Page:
Questioning the Living/Nonliving Dichotomy: Evidence from a Patient with an Unusual Semantic Dissociation

Simona Siri, Stefano F. Cappa, Elizabeth A. Kensinger, Kristin L. Hood, Suzanne Corkin

Research output: Contribution to journalArticle


In this article the authors describe a patient (J.P.) whose category-specific naming deficit eluded the classical dichotomies between living versus nonliving items or visual versus functional attributes. At age 22, he had herpes simplex encephalitis followed by a left temporal lobectomy. J.P. was tested on measures of visual perception, category naming, fluency, and name-picture matching. He showed a severe impairment naming and identifying fruits, vegetables, and musical instruments. His performance with animals and birds was spared inconsistently, meaning that even the preserved categories were, at some point, affected. J.P.'s unusual deficit supports the hypothesis that semantic knowledge is organized in the brain on the basis of object properties, which can cut across the living-nonliving categorical distinction.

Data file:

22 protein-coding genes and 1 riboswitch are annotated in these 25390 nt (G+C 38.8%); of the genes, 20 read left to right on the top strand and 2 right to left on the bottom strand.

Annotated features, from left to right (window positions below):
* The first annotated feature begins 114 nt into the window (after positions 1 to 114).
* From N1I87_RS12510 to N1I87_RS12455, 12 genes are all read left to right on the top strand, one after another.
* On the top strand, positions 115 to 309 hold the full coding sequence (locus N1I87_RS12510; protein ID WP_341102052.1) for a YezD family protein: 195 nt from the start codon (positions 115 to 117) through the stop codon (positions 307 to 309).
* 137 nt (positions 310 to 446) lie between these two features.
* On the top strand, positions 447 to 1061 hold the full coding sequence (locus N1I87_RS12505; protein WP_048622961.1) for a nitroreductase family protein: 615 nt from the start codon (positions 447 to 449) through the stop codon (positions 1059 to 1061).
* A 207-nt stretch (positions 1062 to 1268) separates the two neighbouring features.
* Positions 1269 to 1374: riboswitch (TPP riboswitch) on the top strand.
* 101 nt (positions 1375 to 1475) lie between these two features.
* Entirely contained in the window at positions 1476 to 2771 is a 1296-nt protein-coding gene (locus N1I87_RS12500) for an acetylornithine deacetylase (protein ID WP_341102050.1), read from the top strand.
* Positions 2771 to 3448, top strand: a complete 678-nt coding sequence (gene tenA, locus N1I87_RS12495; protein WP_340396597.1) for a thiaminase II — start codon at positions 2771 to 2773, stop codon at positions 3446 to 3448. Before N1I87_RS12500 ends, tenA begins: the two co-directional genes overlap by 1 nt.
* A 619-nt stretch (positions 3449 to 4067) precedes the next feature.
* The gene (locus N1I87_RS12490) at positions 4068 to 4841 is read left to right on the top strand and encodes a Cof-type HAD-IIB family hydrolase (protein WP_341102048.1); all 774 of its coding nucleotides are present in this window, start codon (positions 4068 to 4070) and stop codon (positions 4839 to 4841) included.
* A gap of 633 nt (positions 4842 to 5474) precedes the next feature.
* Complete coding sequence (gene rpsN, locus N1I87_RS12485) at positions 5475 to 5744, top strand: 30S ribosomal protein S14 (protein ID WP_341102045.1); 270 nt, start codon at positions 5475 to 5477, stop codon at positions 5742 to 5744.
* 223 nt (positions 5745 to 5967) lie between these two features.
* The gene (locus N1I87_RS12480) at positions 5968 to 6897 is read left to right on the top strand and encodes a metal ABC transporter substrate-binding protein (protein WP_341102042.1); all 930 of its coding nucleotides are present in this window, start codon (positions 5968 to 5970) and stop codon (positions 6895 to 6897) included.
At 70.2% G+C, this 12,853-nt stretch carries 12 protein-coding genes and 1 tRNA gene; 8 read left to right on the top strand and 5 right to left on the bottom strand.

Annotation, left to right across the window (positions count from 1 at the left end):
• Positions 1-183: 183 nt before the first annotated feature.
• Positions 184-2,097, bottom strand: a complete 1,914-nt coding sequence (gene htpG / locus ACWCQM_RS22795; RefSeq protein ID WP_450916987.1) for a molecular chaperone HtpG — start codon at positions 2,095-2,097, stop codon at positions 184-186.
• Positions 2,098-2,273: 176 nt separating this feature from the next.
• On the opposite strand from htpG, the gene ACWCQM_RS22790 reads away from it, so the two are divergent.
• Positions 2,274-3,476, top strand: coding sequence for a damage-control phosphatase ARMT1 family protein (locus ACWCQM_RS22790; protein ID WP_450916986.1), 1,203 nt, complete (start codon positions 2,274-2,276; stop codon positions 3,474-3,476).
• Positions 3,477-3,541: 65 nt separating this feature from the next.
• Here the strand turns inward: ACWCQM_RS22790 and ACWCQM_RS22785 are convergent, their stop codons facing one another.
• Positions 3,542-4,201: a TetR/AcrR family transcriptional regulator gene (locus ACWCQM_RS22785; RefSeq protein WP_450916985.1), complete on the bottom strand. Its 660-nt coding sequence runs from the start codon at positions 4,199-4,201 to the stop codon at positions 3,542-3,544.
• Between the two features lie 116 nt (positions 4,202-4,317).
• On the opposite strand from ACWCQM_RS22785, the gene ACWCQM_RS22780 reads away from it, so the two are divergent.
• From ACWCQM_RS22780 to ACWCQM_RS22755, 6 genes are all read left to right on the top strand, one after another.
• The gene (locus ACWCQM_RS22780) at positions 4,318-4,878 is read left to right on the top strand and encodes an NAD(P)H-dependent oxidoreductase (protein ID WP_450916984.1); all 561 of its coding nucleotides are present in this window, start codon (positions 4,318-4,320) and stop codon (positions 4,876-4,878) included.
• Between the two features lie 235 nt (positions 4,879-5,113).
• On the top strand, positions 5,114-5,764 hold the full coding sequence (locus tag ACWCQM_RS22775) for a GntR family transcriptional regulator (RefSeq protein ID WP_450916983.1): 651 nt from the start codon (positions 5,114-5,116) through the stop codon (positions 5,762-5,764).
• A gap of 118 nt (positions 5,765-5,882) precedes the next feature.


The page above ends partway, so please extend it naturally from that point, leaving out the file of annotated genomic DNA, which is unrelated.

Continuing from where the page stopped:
Original languageEnglish
Pages (from-to)630-645
Number of pages16
Issue number4
Publication statusPublished - Oct 2003


ASJC Scopus subject areas

  • Biological Psychiatry
  • Neuropsychology and Physiological Psychology

Cite this